Fintechs such as PayPal and Square have been making steady inroads servicing the evolving acceptance needs of small and medium-sized businesses (SMBs): now the merchant services arm of JPMorgan Chase has responded to the challenge with QuickAccept, a new service that includes a contactless-enabled card reader for the point of sale, alongside a mobile app, either of which can be used to make a sale. The QuickAccept hardware allows for payments that are tapped, dipped or swiped, giving flexibility for the range of payment forms common in the American market. The acquirer plans to move what it describes as a "large portion" of its over three million SMB customers to the new platform in the near future. Also of great interest to merchants will be the fact that the funds land in their Chase accounts within the same day: Square, by contrast, charges a percentage fee for such rapid settlement.
PayPal may have been around for over two decades now, but it remains one to watch: having launched a sector-shaking Buy now, pay later (BNPL) solution last month, it has now announced that it is crossing the payments Rubicon to soon begin handling bitcoin and other cryptocurrencies, starting in the United States. Once rolled out worldwide, the feature will allow the company's 346 million account holders globally to spend and receive virtual coins. The move is being made with an eye to the potential of soon-to-be-issued central bank digital currencies, of which China is currently leading a pack at various stages of development around the world. "We are working with central banks and thinking of all forms of digital currencies and how PayPal can play a role," revealed the firm's chief executive, Dan Schulman. Venmo users can expect the facility to roll over into their apps by the middle of next year.
When it comes to cards and payments, "several years' worth of change has occurred in the space of a few months," notes our new Merchant Acquiring Latin America report, published this week. "Many of the previously unbanked have hastened to open a bank account, along with procuring the associated payment card." The historic shift from paper-based instruments to electronic and digital methods has been especially beneficial to lead players such as Argentina's Mercado Pago, profiled this week in a Reuters piece, which is now intent on becoming a regional giant. With transactions having more than doubled in the second quarter, now seems the right time to expand the reach of a platform that began life as a payments solution for the Mercado Libre e-commerce marketplace but currently offers a wide array of services from QR Codes and digital wallets to debit and prepaid cards.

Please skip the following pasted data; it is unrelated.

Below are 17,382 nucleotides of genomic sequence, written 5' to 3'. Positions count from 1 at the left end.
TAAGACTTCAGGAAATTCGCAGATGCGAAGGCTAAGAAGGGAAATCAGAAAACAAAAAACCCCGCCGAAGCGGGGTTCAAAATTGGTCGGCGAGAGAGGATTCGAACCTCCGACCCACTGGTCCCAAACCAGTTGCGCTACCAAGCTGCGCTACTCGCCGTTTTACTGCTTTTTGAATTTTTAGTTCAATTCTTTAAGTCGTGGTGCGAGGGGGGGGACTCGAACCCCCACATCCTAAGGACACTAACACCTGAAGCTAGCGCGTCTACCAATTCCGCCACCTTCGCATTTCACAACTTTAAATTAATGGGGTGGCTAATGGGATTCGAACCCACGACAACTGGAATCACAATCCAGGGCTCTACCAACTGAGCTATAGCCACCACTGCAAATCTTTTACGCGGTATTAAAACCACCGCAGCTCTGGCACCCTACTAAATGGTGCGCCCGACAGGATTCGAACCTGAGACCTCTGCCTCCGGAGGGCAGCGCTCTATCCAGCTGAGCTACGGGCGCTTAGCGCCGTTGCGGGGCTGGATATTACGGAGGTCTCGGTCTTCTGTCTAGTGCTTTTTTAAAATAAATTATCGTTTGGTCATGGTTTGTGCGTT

Finally, Paytm, once India's most popular payments app, has indicated that it will be unveiling partnerships with different credit card issuers over the next four to six quarters, having already launched the Visa-branded Paytm First Credit Card with Citigroup just under 18 months ago. Central to the strategy is the firm's digital app, which has been upgraded to allow for credit card applications. Paytm has enjoyed substantial investment from Alibaba that has left the Chinese payments giant with a reported 30 percent stake in the Indian company. As noted in our most recent market update for the country, "credit cards have not been traditionally popular in India, and uptake remains low at around five percent of adults. This could be set to change with banks now able to better assess risk via Aadhaar [personal identification] numbers and better integration with credit bureau data."
To end, links to some other stories of interest this week...
Australia: Westpac hitches a ride on Afterpay's juggernaut
Italy: Klarna launches Pay in 3 BNPL
UK: Visa invests in neobank fintech processor GPS
US: Synchrony's 3Q20 earnings show improvement amid pandemic
The Weekly News Digest from Argus Advisory Research highlights significant developments in payment cards, digital payments, acquiring, processing, retail banking and consumer credit. Our writers and researchers frame these items in contexts such as historical, sectoral and regional trends, adding a layer of value often missing from the rolling news cycle.
About Argus Advisory Research The market-leading online, interactive database and data dashboards covering the global cards and payments industry in detail, plus a range of data-packed country and regional reports. Leveraging financial cards data going back to 2010 – and forecasts up to 2025 – our unique datasets cover countries around the world and feature more than 250 metrics per market.